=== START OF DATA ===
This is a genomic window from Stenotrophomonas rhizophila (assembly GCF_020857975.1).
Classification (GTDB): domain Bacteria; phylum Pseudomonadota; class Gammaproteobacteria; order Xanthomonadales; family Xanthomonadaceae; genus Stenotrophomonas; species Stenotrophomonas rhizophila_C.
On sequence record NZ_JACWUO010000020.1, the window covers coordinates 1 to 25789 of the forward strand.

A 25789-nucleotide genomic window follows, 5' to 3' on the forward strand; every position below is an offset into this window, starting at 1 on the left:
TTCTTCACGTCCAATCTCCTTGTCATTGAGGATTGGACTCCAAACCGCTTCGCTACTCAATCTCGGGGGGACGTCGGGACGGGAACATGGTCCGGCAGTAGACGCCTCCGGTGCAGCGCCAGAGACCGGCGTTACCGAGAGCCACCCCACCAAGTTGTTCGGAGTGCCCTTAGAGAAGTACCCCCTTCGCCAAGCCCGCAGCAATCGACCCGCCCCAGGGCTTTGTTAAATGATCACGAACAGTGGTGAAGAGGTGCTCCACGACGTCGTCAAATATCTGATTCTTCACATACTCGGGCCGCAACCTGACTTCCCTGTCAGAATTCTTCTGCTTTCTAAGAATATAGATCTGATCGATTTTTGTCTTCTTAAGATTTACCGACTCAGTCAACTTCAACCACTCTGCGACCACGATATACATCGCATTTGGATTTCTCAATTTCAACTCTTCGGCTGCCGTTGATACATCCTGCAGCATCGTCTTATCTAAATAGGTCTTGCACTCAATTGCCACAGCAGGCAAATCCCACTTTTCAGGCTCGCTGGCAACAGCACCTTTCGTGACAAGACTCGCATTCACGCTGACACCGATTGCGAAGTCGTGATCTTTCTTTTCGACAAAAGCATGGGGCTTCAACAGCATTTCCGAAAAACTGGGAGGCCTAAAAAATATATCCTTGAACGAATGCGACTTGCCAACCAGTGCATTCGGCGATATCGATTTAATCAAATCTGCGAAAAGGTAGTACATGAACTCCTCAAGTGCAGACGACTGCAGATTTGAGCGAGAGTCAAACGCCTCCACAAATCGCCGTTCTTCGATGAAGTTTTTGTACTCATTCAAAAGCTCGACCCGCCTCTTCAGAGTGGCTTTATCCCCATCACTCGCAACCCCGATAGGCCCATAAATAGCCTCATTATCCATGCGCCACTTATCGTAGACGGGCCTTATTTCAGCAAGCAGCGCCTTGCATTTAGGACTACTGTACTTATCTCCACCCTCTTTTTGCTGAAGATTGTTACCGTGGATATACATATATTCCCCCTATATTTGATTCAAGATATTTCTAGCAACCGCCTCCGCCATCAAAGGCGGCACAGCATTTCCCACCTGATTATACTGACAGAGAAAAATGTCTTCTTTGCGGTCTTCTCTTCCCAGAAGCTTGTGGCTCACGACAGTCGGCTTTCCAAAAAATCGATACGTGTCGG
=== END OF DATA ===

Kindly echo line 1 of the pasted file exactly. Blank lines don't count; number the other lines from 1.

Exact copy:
This is a genomic window from Stenotrophomonas rhizophila (assembly GCF_020857975.1).